egr-cooler-fins-WSErosion is defined in the AWS Brazing Handbook (published by the American Welding Society in 2007) as follows: “Erosion is a condition caused by the dissolution of the base metal by the molten brazing filler metal, resulting in a reduction of the base metal thickness.”

Thus, the phrase “base-metal erosion by the brazing filler metal” is used to describe a process in which a molten brazing filler metal (BFM) which is highly soluble in a given base-metal (parent metal), is applied to the surface of that base metal, is heated to brazing temperature, and in so doing, actively diffuses into that base metal, alloying extensively with (dissolving) it. by Dan Kay

xray wsRadiography (X-ray) is a means of looking at the inside of a braze joint without actually having to cut it apart to see it, as long as the appropriate conditions are met to allow its use.  Radiography is heavily dependent on the thickness and mass of the part being radiographed. 

In order for x-ray to yield a useful image of any voids or inclusions in a brazed joint, the thickness of that void or inclusion should be at least 2% of the thickness of the metal through which those x-rays are being sent, in order for it to be visible in a radiograph, or, if using real-time radioscopy (RTR) on a TV screen or monitor. The “2% Rule” in brazing is a very important guideline to follow, since it can effectively rule out radiography as a method for inspecting components that are too thick to be able to see any of the imperfections inside a braze joint. by Dan Kay


CrackedJoint wsAlthough liquid-penetrant inspection, such as dye penetrant inspection (DPI) and fluorescent penetrant inspection (FPI), are useful tools for inspecting fusion-welds, they should NOT be used for inspecting brazed joints.  This is especially true for any parts on which subsequent braze-repair may be required, such as many aerospace components that are vacuum-brazed, then placed in service for long periods of time, and then come back for later repair or rebuilding and then sent back out for more field-service.

DPI and FPI have long been used in the welding industry, and should certainly continue to do so, since weld-cracks and surface imperfections can readily be seen by these techniques and subsequently repaired without difficulties. by Dan Kay

brazing-paste wsI am often asked about the differences between brazing and soldering.  Perhaps this is a good time to describe the two processes in more detail, so that readers can understand the significant differences between them.

There are some similarities between soldering and brazing, but many significant metallurgical differences.  They are both used to join metals together to form a bond between the metals being joined, but the bonding mechanisms are very different.  Let’s take a look at these two processes, and see how they compare. by Dan Kay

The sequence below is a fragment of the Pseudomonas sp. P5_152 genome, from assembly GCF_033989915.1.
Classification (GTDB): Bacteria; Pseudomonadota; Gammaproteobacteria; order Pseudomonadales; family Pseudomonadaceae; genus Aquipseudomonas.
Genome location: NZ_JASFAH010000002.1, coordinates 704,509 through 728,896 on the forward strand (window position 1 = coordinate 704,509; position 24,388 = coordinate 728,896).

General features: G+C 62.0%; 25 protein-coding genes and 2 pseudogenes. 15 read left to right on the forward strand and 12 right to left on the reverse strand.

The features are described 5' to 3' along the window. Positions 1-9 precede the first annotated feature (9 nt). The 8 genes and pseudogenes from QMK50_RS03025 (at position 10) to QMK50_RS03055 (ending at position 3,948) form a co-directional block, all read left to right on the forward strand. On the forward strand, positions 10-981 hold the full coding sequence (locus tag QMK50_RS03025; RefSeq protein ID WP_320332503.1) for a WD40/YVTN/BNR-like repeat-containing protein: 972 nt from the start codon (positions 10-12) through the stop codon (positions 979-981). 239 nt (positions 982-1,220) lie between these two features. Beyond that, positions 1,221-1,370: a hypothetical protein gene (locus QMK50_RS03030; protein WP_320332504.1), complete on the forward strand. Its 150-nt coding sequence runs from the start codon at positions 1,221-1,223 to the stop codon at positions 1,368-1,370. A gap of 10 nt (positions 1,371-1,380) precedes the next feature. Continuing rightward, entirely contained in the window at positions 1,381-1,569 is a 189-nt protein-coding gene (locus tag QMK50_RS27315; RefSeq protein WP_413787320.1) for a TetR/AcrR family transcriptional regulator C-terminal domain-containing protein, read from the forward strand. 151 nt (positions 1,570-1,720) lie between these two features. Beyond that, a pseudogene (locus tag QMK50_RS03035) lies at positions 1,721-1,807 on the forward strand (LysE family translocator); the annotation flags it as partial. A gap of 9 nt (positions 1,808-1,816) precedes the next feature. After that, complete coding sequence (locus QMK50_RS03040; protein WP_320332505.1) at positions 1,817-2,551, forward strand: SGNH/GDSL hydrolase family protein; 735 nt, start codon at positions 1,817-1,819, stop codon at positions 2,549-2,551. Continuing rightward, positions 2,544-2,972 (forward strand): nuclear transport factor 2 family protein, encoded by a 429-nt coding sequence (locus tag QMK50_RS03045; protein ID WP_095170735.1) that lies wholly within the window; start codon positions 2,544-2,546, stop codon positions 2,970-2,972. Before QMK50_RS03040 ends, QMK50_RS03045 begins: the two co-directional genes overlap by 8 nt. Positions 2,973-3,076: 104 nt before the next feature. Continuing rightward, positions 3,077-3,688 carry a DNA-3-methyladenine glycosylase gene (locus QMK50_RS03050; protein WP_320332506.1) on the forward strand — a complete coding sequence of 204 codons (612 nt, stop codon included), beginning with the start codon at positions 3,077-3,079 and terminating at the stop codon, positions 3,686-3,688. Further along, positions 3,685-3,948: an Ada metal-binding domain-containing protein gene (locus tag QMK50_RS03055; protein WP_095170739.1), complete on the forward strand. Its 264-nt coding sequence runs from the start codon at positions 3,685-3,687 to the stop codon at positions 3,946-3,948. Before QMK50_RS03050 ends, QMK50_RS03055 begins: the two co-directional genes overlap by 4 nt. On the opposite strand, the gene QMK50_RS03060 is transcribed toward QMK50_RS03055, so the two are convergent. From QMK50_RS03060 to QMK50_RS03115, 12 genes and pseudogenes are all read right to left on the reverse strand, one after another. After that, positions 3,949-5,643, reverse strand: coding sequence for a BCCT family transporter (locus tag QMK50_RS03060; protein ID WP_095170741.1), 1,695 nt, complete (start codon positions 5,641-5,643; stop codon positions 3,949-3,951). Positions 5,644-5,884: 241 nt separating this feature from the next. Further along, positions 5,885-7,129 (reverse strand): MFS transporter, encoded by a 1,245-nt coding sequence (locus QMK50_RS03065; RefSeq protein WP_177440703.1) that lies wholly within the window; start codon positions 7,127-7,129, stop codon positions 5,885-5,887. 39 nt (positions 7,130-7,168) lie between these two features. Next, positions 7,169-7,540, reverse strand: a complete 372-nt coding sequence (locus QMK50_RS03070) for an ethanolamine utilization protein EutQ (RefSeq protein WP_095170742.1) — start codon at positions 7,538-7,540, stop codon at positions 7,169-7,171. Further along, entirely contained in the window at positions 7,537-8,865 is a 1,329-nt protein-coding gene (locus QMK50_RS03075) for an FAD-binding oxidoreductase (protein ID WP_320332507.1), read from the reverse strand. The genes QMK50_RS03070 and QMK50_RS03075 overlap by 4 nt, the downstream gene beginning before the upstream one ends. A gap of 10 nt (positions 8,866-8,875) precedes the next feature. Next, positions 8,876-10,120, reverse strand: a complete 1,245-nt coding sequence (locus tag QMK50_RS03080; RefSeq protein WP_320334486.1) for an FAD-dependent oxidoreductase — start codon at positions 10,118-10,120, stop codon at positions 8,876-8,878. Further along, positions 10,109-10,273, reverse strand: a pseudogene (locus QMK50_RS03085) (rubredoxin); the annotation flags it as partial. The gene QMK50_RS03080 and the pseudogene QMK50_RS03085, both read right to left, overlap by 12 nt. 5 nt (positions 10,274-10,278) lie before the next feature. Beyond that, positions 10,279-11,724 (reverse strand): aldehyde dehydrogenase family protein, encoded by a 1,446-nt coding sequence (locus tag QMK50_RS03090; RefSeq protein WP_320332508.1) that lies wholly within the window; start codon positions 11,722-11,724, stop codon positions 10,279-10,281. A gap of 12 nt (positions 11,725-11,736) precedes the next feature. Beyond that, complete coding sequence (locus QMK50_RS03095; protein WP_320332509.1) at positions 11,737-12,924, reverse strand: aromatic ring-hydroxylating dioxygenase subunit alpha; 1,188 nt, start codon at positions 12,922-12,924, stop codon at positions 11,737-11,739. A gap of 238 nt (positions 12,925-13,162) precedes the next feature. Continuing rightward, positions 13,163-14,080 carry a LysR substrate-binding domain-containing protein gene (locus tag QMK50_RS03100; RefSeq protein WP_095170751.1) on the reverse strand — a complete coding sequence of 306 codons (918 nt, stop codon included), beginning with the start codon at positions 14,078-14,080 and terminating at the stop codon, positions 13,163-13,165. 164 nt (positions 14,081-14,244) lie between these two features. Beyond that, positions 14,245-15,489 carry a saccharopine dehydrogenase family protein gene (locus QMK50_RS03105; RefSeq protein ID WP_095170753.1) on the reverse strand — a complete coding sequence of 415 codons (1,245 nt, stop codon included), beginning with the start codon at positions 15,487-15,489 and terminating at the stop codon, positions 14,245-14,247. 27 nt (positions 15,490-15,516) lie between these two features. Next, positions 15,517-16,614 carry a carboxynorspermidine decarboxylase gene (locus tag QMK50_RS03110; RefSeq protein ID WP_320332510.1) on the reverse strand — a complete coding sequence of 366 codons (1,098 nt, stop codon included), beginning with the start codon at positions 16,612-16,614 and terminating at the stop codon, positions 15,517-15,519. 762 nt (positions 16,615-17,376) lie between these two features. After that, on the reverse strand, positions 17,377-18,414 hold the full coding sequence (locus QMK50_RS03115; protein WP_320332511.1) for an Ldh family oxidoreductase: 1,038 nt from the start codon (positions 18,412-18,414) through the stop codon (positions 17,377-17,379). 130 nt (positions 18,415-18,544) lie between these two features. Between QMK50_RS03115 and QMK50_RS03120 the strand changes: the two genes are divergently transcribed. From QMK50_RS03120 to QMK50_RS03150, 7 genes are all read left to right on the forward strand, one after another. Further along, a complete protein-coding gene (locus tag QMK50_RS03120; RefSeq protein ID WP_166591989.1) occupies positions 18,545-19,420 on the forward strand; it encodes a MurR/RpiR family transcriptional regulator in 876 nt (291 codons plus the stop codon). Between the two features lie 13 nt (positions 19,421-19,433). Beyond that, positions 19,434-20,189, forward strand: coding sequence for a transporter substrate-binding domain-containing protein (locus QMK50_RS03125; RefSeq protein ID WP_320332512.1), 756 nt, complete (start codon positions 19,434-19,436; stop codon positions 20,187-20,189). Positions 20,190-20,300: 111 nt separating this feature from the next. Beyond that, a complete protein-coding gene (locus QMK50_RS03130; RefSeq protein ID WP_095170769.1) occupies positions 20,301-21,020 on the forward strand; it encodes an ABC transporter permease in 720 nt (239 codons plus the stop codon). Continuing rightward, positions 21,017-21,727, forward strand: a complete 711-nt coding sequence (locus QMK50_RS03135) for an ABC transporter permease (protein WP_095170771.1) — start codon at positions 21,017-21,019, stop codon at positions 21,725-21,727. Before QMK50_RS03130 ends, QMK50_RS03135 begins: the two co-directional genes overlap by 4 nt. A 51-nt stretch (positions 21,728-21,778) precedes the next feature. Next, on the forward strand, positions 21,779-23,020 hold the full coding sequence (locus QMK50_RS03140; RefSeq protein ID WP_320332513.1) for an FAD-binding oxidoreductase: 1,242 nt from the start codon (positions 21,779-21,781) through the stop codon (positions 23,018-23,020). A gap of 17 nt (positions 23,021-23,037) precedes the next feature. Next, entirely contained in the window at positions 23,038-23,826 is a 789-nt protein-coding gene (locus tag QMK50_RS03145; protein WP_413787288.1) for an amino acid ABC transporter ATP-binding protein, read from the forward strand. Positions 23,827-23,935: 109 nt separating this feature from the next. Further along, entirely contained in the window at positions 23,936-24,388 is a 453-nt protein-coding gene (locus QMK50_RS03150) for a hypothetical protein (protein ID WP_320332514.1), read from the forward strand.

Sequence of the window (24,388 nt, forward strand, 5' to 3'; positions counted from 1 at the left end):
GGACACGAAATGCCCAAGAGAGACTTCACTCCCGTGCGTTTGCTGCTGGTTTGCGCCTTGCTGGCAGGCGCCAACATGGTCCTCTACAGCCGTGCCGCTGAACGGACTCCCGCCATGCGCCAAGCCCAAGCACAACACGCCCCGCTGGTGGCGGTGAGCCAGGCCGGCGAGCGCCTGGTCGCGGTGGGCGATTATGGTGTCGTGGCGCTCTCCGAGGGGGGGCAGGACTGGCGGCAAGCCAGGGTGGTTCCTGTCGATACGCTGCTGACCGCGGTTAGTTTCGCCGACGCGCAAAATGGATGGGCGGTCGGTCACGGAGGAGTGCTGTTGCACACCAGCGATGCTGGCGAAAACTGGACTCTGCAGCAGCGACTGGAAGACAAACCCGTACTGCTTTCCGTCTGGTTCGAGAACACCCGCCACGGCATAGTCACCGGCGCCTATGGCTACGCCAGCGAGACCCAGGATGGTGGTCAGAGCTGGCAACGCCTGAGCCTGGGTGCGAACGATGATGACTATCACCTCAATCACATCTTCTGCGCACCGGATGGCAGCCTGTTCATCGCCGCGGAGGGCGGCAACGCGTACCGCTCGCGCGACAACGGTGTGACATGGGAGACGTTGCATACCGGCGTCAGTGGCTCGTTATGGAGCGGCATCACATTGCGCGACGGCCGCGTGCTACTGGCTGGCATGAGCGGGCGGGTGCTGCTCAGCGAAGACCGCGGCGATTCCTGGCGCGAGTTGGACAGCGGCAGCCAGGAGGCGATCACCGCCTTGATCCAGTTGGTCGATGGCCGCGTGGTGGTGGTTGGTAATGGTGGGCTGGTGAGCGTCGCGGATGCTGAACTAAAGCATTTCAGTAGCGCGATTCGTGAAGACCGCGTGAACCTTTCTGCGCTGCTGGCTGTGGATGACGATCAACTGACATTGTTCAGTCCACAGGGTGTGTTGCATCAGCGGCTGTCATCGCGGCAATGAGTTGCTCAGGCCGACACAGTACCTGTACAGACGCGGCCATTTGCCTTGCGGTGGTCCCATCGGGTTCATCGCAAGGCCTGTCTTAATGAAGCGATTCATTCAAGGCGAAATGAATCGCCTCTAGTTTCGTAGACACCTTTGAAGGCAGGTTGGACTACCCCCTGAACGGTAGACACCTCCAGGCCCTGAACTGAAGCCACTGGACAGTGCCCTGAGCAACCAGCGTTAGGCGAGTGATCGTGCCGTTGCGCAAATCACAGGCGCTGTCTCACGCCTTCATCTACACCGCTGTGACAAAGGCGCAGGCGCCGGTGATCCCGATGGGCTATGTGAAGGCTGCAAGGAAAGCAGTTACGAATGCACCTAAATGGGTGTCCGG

Bare-Hand wsA common concern in the brazing field is the cleanliness of parts that are to be brazed.  Some people think that cleanliness can be achieved by merely heating the parts in a furnace or via a torch-flame, and those high-heat conditions will effectively “burn off” any surface contaminants and render the parts sufficiently brazeable. NOT TRUE!

Parts that are going to be brazed need to be thoroughly cleaned prior to assembly for brazing, which usually involves degreasing of parts and thorough drying. Then, once the parts have been cleaned, they need to be handled and assembled with clean hands in order to maintain that surface cleanliness. So one important question to answer is:  “Can I get my hands clean enough to adequately handle surfaces that will be brazed? by Dan Kay


iron-carbon-diagram wsMany brazing shops use graphite fixtures on which to set parts that are to be brazed. Graphite fixtures have excellent thermal stability, enabling them to be used again and again through many brazing cycles. This high thermal stability is often coupled with low cost compared with some metals used for making fixtures (such as the high nickel/chromium or moly- alloy type fixtures).

If you are using graphite fixtures, or intend to consider doing so, it is VERY important to remember that graphite is carbon, and pure carbon likes to react chemically/metallurgically with metals containing iron (such as steel), to form low-melting eutectic compositions at temperatures just under 2100°F/1150°C, as shown in the iron-carbon (Fe-C) phase diagram illustrated in Fig. 1. This temperature is often lower than some of the brazing temperatures being used in many brazing shops today! by Dan Kay

sensitization-1 wsOver the years the brazing and welding industries have noticed something strange that sometimes happens when joining 304-stainless steel assemblies for a wide variety of applications exposed to outdoor weather. They noticed that sometime after the weldment or brazement was placed in service in situations where the stainless-assembly was exposed to moisture (such as in outdoor applications for automotive, aerospace, and tooling applications, etc.), the stainless steel started rusting, as if it were made from a regular carbon-steel rather than stainless-steel.

In the weldments, as shown in Fig. 1, the rust was limited to a rust-band up to about a half inch wide (a centimeter or more), located about that same distance away from, and parallel to, each side of the weld (i.e., along both sides of the weld). In the brazements, which has been furnace-brazed, the rusting was more general, generally spread over the entire exposed surface of the furnace brazed component. by Dan Kay